@Dennis Wayne Not sure how to respond to that statement. The numbers are always in the eye of the beholder. What yuo would call bad might be acceptable to me.
In 2020 my properties appreciated by 9% and produced almost $3000 cashflow per month. No rents were missed and repairs were very minimal.
Reserves grew to $30K and now the 15% I used to put aside to build the reserves are coming to me as cash flow. I am in the process of buying 3 more properties.
My strategy to hold all my properties in well preforming locations , which is far away from San Diego, where I live, means that the valuations in my area are irrelevant. You are right they are very high and performance is very bad, but since I don't own any investment properties, it doesn't really matter to me.
Well maybe I’m way off base . What kind of numbers are you seeing ? Likes the buying these for 30k and getting 900$ in rent ?
@John Morgan You are right, that would be a problem. In my world (so far) the reality is that people don't want to move out. I actually have one property I am going to change and need to do some work on for that to work. The lease is coming to an end and when we informed the tenant that we are not renewing she did anything I could imagine except begging on her knees.
I have found there are a few things to consider and combine that lead to tenants who stay:
1. They like the property and are ok with the rent they pay for the value and service they receive
2. They call the property home
3. They have a stable job that allows them to work, have money left to enjoy life and pay rent on time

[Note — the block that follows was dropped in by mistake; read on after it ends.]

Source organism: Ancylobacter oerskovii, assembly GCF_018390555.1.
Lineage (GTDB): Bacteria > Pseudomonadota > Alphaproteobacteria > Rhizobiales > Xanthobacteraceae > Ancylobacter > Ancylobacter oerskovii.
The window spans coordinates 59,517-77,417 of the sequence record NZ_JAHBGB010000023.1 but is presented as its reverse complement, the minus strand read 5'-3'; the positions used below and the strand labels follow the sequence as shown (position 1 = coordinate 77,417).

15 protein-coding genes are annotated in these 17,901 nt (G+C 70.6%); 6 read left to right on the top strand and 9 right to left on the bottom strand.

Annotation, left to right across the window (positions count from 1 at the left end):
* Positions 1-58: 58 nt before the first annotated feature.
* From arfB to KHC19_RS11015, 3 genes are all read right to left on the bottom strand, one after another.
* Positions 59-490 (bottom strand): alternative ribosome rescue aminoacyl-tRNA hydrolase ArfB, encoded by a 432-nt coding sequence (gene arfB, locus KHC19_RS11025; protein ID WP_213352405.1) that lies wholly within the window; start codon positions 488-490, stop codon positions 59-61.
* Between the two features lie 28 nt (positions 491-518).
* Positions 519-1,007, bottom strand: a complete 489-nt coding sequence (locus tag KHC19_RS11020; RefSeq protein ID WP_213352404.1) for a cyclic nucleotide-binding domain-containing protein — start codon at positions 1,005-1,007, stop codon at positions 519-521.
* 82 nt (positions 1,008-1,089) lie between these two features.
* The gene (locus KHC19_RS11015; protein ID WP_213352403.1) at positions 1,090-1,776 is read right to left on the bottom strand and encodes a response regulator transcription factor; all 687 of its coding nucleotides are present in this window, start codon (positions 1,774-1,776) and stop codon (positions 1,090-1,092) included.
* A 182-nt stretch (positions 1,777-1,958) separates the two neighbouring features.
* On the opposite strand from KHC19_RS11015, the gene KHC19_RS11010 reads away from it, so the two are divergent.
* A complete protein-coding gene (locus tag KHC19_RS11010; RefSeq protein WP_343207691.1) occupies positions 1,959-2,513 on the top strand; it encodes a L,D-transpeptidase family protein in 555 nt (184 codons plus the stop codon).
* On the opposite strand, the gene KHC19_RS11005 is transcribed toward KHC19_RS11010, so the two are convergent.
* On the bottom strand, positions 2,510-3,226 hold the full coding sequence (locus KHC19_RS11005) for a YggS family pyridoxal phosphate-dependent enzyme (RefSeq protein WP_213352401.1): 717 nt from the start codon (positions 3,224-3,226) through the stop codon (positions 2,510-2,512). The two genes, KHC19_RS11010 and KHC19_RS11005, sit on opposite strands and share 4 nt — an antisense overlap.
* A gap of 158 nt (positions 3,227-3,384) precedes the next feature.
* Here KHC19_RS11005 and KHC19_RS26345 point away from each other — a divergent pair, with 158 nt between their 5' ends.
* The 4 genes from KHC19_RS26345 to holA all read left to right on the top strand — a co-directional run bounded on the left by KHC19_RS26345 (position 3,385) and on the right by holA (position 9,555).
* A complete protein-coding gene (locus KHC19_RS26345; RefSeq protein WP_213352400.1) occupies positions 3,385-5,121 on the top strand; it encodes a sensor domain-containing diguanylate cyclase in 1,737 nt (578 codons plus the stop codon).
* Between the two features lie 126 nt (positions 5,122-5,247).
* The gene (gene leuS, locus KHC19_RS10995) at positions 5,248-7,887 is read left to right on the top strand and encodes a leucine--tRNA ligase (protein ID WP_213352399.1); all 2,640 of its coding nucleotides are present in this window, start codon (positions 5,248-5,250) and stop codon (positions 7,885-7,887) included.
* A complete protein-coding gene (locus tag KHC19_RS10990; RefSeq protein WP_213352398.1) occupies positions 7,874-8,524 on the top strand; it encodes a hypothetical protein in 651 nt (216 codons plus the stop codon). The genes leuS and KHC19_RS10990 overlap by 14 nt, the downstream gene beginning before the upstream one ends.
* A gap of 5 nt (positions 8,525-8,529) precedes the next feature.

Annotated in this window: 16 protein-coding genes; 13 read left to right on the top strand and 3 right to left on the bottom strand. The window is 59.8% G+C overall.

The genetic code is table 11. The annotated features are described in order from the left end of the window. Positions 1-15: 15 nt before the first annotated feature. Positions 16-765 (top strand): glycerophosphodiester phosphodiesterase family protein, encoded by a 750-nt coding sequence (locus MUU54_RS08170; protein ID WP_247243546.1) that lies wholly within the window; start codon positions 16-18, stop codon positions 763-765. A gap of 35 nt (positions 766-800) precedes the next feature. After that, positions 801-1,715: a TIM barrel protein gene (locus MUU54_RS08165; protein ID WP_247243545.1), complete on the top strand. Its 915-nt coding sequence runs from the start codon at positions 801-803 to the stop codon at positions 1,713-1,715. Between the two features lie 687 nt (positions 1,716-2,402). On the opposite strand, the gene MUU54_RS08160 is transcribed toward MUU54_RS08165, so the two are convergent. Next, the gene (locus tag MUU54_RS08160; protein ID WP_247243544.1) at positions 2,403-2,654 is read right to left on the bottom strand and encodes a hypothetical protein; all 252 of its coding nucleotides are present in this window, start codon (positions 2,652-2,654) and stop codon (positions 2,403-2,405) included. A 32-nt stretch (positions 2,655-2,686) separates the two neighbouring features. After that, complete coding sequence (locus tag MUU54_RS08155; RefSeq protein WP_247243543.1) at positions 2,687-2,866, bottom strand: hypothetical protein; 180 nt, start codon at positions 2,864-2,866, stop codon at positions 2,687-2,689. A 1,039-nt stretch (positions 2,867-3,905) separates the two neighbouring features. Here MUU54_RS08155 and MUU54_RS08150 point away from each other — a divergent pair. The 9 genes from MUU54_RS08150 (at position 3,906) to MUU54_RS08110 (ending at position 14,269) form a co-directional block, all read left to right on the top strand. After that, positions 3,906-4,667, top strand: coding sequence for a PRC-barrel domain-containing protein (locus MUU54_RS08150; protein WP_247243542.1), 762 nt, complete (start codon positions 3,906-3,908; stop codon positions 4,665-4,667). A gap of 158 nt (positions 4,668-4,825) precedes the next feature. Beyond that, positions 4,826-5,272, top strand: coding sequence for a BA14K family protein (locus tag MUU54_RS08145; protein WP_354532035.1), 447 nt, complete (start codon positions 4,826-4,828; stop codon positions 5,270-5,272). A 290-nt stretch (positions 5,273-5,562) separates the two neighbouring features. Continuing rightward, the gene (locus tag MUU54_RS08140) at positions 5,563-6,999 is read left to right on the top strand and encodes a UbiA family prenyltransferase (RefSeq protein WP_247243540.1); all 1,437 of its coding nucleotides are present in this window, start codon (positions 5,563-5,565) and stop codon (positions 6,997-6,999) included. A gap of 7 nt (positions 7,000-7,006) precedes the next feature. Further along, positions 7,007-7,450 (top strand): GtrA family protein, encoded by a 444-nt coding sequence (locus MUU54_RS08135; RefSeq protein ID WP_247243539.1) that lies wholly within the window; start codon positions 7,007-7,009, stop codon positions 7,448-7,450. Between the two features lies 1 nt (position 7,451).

4. The relationship with property management is good, so the little stuff is not called in all the time and when there is something serious, the PM is handling it quickly
5. The market is stable or improving, meaning moving to another property will not cost less but probably more, if you can find one at all
6. The size of the property is such that the development of the family is easy. Have three bedrooms when you only have 1 child, and if you get more, you can still expand the family without needed a new house.
7. Having hobbies that cost money, so instead of saving the money goes into those hobbies and the ability to purchase a house and make a down payment is low.
There are probably a bunch more but that is the combination I see and when it is present (or at least most of it is), the tenants stay and renew. That does not mean there there is no turnover, but its minimal.
The other thing I did when I started was developing a reserve account. For my 10 properties I have $30K in it. That came from putting 15% of all rents aside. In my contracts I have a clause that states that the TK provider covers all repairs in the first years and has to make sure that a tenant is in the property from day 1 (ideally at day of closing). Completion of repairs can't be more than 2 months ago and if there is no tenants the TK provider pays the rent until they find the first tenant.
All this helps to make the majority of decisions in the purchasing phase and then just enjoy the ride.
I can't tell how that will look like 5 - 10 years down the road, but so far it works well.